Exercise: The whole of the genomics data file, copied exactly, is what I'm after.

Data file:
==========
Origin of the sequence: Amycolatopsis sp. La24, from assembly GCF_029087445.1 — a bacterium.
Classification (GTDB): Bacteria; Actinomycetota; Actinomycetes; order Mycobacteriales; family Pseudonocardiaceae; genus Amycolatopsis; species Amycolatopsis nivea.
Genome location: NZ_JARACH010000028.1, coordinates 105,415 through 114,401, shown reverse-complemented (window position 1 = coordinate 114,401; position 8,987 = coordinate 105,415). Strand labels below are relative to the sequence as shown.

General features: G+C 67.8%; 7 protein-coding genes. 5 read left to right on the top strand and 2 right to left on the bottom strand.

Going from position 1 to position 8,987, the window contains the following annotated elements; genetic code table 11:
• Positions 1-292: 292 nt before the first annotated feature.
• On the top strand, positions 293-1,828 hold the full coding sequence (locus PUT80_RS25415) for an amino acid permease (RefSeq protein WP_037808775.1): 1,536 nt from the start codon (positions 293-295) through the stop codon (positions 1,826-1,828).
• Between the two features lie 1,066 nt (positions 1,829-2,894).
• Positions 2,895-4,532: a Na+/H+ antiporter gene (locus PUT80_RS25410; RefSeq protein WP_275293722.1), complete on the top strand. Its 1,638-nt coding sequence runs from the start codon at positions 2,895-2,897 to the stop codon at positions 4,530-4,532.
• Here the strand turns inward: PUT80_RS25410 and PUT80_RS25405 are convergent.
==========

Origin of the sequence: Amycolatopsis sp. La24, from assembly GCF_029087445.1 — a bacterium.
Classification (GTDB): Bacteria; Actinomycetota; Actinomycetes; order Mycobacteriales; family Pseudonocardiaceae; genus Amycolatopsis; species Amycolatopsis nivea.
Genome location: NZ_JARACH010000028.1, coordinates 105,415 through 114,401, shown reverse-complemented (window position 1 = coordinate 114,401; position 8,987 = coordinate 105,415). Strand labels below are relative to the sequence as shown.

General features: G+C 67.8%; 7 protein-coding genes. 5 read left to right on the top strand and 2 right to left on the bottom strand.

Going from position 1 to position 8,987, the window contains the following annotated elements; genetic code table 11:
• Positions 1-292: 292 nt before the first annotated feature.
• On the top strand, positions 293-1,828 hold the full coding sequence (locus PUT80_RS25415) for an amino acid permease (RefSeq protein WP_037808775.1): 1,536 nt from the start codon (positions 293-295) through the stop codon (positions 1,826-1,828).
• Between the two features lie 1,066 nt (positions 1,829-2,894).
• Positions 2,895-4,532: a Na+/H+ antiporter gene (locus PUT80_RS25410; RefSeq protein WP_275293722.1), complete on the top strand. Its 1,638-nt coding sequence runs from the start codon at positions 2,895-2,897 to the stop codon at positions 4,530-4,532.
• Here the strand turns inward: PUT80_RS25410 and PUT80_RS25405 are convergent.